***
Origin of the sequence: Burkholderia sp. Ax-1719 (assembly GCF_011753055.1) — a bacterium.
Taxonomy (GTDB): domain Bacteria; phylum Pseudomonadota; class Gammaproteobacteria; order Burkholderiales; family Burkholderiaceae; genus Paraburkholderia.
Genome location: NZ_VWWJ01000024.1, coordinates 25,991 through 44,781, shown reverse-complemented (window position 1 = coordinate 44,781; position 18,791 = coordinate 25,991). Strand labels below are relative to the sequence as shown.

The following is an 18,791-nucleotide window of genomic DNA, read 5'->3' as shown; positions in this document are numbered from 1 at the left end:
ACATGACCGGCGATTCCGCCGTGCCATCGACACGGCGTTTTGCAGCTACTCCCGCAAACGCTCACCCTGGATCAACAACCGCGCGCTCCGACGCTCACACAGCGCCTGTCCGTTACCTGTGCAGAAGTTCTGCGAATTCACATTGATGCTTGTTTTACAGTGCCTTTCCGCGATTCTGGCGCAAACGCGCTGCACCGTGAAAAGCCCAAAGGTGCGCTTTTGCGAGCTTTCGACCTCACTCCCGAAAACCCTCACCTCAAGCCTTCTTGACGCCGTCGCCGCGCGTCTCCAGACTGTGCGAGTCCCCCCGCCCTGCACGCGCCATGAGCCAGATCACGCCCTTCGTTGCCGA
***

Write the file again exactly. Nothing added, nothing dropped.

Origin of the sequence: Burkholderia sp. Ax-1719 (assembly GCF_011753055.1) — a bacterium.
Taxonomy (GTDB): domain Bacteria; phylum Pseudomonadota; class Gammaproteobacteria; order Burkholderiales; family Burkholderiaceae; genus Paraburkholderia.
Genome location: NZ_VWWJ01000024.1, coordinates 25,991 through 44,781, shown reverse-complemented (window position 1 = coordinate 44,781; position 18,791 = coordinate 25,991). Strand labels below are relative to the sequence as shown.

The following is an 18,791-nucleotide window of genomic DNA, read 5'->3' as shown; positions in this document are numbered from 1 at the left end:
ACATGACCGGCGATTCCGCCGTGCCATCGACACGGCGTTTTGCAGCTACTCCCGCAAACGCTCACCCTGGATCAACAACCGCGCGCTCCGACGCTCACACAGCGCCTGTCCGTTACCTGTGCAGAAGTTCTGCGAATTCACATTGATGCTTGTTTTACAGTGCCTTTCCGCGATTCTGGCGCAAACGCGCTGCACCGTGAAAAGCCCAAAGGTGCGCTTTTGCGAGCTTTCGACCTCACTCCCGAAAACCCTCACCTCAAGCCTTCTTGACGCCGTCGCCGCGCGTCTCCAGACTGTGCGAGTCCCCCCGCCCTGCACGCGCCATGAGCCAGATCACGCCCTTCGTTGCCGA